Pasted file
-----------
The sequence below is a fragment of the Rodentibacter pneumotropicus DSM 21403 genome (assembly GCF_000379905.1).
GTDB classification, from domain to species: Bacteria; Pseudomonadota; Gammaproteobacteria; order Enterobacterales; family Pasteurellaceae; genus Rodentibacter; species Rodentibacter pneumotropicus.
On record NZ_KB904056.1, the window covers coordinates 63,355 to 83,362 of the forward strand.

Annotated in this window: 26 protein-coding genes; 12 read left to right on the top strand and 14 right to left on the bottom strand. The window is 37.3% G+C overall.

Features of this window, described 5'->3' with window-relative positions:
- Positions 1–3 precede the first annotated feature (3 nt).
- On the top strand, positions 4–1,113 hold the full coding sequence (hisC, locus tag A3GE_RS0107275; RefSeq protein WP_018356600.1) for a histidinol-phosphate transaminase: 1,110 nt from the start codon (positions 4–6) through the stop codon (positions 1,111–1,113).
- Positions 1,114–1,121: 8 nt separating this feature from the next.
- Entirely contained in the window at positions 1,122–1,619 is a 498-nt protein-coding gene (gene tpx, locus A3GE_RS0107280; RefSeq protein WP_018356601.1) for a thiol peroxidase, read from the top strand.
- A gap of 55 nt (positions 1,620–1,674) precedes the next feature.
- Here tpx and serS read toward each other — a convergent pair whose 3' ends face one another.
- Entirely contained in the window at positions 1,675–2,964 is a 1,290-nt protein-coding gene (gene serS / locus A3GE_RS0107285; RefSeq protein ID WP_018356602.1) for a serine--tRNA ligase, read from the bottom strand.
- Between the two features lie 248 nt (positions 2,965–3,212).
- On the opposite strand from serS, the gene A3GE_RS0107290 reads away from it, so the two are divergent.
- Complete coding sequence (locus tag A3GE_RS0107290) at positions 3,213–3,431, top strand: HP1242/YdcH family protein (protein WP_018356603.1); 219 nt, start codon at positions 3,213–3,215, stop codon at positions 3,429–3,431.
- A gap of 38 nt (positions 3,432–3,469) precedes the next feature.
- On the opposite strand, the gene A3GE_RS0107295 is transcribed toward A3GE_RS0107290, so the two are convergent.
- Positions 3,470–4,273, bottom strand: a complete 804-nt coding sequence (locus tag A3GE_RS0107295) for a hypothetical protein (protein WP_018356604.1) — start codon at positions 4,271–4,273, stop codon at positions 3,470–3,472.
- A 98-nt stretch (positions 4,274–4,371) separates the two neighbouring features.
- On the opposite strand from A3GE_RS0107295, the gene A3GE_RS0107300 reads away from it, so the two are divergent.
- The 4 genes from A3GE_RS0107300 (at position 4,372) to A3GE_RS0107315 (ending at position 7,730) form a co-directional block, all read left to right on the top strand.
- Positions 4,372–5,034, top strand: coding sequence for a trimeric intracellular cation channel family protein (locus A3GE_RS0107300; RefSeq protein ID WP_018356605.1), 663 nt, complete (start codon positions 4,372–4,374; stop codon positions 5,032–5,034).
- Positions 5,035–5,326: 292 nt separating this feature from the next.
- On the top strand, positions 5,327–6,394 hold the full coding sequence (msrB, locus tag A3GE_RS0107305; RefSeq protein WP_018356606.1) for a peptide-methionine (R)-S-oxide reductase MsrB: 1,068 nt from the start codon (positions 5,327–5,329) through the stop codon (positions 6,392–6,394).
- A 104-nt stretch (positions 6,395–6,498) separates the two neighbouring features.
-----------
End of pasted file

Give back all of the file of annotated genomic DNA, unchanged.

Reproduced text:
The sequence below is a fragment of the Rodentibacter pneumotropicus DSM 21403 genome (assembly GCF_000379905.1).
GTDB classification, from domain to species: Bacteria; Pseudomonadota; Gammaproteobacteria; order Enterobacterales; family Pasteurellaceae; genus Rodentibacter; species Rodentibacter pneumotropicus.
On record NZ_KB904056.1, the window covers coordinates 63,355 to 83,362 of the forward strand.

Annotated in this window: 26 protein-coding genes; 12 read left to right on the top strand and 14 right to left on the bottom strand. The window is 37.3% G+C overall.

Features of this window, described 5'->3' with window-relative positions:
- Positions 1–3 precede the first annotated feature (3 nt).
- On the top strand, positions 4–1,113 hold the full coding sequence (hisC, locus tag A3GE_RS0107275; RefSeq protein WP_018356600.1) for a histidinol-phosphate transaminase: 1,110 nt from the start codon (positions 4–6) through the stop codon (positions 1,111–1,113).
- Positions 1,114–1,121: 8 nt separating this feature from the next.
- Entirely contained in the window at positions 1,122–1,619 is a 498-nt protein-coding gene (gene tpx, locus A3GE_RS0107280; RefSeq protein WP_018356601.1) for a thiol peroxidase, read from the top strand.
- A gap of 55 nt (positions 1,620–1,674) precedes the next feature.
- Here tpx and serS read toward each other — a convergent pair whose 3' ends face one another.
- Entirely contained in the window at positions 1,675–2,964 is a 1,290-nt protein-coding gene (gene serS / locus A3GE_RS0107285; RefSeq protein ID WP_018356602.1) for a serine--tRNA ligase, read from the bottom strand.
- Between the two features lie 248 nt (positions 2,965–3,212).
- On the opposite strand from serS, the gene A3GE_RS0107290 reads away from it, so the two are divergent.
- Complete coding sequence (locus tag A3GE_RS0107290) at positions 3,213–3,431, top strand: HP1242/YdcH family protein (protein WP_018356603.1); 219 nt, start codon at positions 3,213–3,215, stop codon at positions 3,429–3,431.
- A gap of 38 nt (positions 3,432–3,469) precedes the next feature.
- On the opposite strand, the gene A3GE_RS0107295 is transcribed toward A3GE_RS0107290, so the two are convergent.
- Positions 3,470–4,273, bottom strand: a complete 804-nt coding sequence (locus tag A3GE_RS0107295) for a hypothetical protein (protein WP_018356604.1) — start codon at positions 4,271–4,273, stop codon at positions 3,470–3,472.
- A 98-nt stretch (positions 4,274–4,371) separates the two neighbouring features.
- On the opposite strand from A3GE_RS0107295, the gene A3GE_RS0107300 reads away from it, so the two are divergent.
- The 4 genes from A3GE_RS0107300 (at position 4,372) to A3GE_RS0107315 (ending at position 7,730) form a co-directional block, all read left to right on the top strand.
- Positions 4,372–5,034, top strand: coding sequence for a trimeric intracellular cation channel family protein (locus A3GE_RS0107300; RefSeq protein ID WP_018356605.1), 663 nt, complete (start codon positions 4,372–4,374; stop codon positions 5,032–5,034).
- Positions 5,035–5,326: 292 nt separating this feature from the next.
- On the top strand, positions 5,327–6,394 hold the full coding sequence (msrB, locus tag A3GE_RS0107305; RefSeq protein WP_018356606.1) for a peptide-methionine (R)-S-oxide reductase MsrB: 1,068 nt from the start codon (positions 5,327–5,329) through the stop codon (positions 6,392–6,394).
- A 104-nt stretch (positions 6,395–6,498) separates the two neighbouring features.